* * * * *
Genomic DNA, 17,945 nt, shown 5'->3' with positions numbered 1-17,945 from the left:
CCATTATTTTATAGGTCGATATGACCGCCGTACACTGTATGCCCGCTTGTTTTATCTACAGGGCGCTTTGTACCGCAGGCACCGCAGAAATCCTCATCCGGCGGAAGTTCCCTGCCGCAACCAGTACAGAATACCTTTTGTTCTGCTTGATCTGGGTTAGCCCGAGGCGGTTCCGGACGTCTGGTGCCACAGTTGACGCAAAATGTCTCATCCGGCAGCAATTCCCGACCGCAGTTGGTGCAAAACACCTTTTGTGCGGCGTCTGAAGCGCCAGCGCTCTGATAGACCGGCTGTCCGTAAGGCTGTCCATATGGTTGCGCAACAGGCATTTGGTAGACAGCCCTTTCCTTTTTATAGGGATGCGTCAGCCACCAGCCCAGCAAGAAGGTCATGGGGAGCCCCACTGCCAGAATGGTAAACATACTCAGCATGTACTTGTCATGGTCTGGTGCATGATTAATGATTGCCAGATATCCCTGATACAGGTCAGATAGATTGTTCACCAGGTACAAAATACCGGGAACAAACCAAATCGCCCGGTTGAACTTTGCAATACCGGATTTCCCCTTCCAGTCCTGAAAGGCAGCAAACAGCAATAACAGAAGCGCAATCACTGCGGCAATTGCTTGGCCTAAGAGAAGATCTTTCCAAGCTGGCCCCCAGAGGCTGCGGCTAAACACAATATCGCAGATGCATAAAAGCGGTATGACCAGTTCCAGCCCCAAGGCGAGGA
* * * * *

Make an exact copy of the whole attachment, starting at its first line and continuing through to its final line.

Genomic DNA, 17,945 nt, shown 5'->3' with positions numbered 1-17,945 from the left:
CCATTATTTTATAGGTCGATATGACCGCCGTACACTGTATGCCCGCTTGTTTTATCTACAGGGCGCTTTGTACCGCAGGCACCGCAGAAATCCTCATCCGGCGGAAGTTCCCTGCCGCAACCAGTACAGAATACCTTTTGTTCTGCTTGATCTGGGTTAGCCCGAGGCGGTTCCGGACGTCTGGTGCCACAGTTGACGCAAAATGTCTCATCCGGCAGCAATTCCCGACCGCAGTTGGTGCAAAACACCTTTTGTGCGGCGTCTGAAGCGCCAGCGCTCTGATAGACCGGCTGTCCGTAAGGCTGTCCATATGGTTGCGCAACAGGCATTTGGTAGACAGCCCTTTCCTTTTTATAGGGATGCGTCAGCCACCAGCCCAGCAAGAAGGTCATGGGGAGCCCCACTGCCAGAATGGTAAACATACTCAGCATGTACTTGTCATGGTCTGGTGCATGATTAATGATTGCCAGATATCCCTGATACAGGTCAGATAGATTGTTCACCAGGTACAAAATACCGGGAACAAACCAAATCGCCCGGTTGAACTTTGCAATACCGGATTTCCCCTTCCAGTCCTGAAAGGCAGCAAACAGCAATAACAGAAGCGCAATCACTGCGGCAATTGCTTGGCCTAAGAGAAGATCTTTCCAAGCTGGCCCCCAGAGGCTGCGGCTAAACACAATATCGCAGATGCATAAAAGCGGTATGACCAGTTCCAGCCCCAAGGCGAGGA